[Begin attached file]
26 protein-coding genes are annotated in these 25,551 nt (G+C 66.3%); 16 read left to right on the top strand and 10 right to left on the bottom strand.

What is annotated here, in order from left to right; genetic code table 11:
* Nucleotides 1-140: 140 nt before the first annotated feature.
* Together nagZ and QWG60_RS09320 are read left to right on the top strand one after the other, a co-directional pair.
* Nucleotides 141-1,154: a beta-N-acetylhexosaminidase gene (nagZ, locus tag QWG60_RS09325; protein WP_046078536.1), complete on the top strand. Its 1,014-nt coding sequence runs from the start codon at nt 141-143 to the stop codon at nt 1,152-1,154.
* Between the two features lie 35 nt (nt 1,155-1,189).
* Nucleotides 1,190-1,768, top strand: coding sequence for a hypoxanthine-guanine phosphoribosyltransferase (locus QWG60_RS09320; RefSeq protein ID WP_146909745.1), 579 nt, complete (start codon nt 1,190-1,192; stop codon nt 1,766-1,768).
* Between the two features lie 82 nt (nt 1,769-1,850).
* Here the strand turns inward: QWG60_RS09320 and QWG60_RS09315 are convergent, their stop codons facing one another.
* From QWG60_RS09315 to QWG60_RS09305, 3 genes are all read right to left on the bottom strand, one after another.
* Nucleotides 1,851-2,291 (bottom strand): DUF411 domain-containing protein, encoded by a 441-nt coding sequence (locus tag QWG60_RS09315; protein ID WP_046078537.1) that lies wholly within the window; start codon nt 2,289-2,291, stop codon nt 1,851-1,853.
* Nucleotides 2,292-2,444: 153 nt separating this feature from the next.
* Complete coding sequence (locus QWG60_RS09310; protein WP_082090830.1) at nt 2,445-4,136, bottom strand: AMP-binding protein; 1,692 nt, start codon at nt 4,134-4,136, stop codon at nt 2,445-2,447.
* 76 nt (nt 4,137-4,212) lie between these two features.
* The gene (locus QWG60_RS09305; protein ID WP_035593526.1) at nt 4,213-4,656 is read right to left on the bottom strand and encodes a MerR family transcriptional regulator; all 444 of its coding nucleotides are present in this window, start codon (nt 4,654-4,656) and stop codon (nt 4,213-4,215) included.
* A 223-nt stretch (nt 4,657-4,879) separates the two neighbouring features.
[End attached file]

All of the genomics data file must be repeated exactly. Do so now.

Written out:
26 protein-coding genes are annotated in these 25,551 nt (G+C 66.3%); 16 read left to right on the top strand and 10 right to left on the bottom strand.

What is annotated here, in order from left to right; genetic code table 11:
* Nucleotides 1-140: 140 nt before the first annotated feature.
* Together nagZ and QWG60_RS09320 are read left to right on the top strand one after the other, a co-directional pair.
* Nucleotides 141-1,154: a beta-N-acetylhexosaminidase gene (nagZ, locus tag QWG60_RS09325; protein WP_046078536.1), complete on the top strand. Its 1,014-nt coding sequence runs from the start codon at nt 141-143 to the stop codon at nt 1,152-1,154.
* Between the two features lie 35 nt (nt 1,155-1,189).
* Nucleotides 1,190-1,768, top strand: coding sequence for a hypoxanthine-guanine phosphoribosyltransferase (locus QWG60_RS09320; RefSeq protein ID WP_146909745.1), 579 nt, complete (start codon nt 1,190-1,192; stop codon nt 1,766-1,768).
* Between the two features lie 82 nt (nt 1,769-1,850).
* Here the strand turns inward: QWG60_RS09320 and QWG60_RS09315 are convergent, their stop codons facing one another.
* From QWG60_RS09315 to QWG60_RS09305, 3 genes are all read right to left on the bottom strand, one after another.
* Nucleotides 1,851-2,291 (bottom strand): DUF411 domain-containing protein, encoded by a 441-nt coding sequence (locus tag QWG60_RS09315; protein ID WP_046078537.1) that lies wholly within the window; start codon nt 2,289-2,291, stop codon nt 1,851-1,853.
* Nucleotides 2,292-2,444: 153 nt separating this feature from the next.
* Complete coding sequence (locus QWG60_RS09310; protein WP_082090830.1) at nt 2,445-4,136, bottom strand: AMP-binding protein; 1,692 nt, start codon at nt 4,134-4,136, stop codon at nt 2,445-2,447.
* 76 nt (nt 4,137-4,212) lie between these two features.
* The gene (locus QWG60_RS09305; protein ID WP_035593526.1) at nt 4,213-4,656 is read right to left on the bottom strand and encodes a MerR family transcriptional regulator; all 444 of its coding nucleotides are present in this window, start codon (nt 4,654-4,656) and stop codon (nt 4,213-4,215) included.
* A 223-nt stretch (nt 4,657-4,879) separates the two neighbouring features.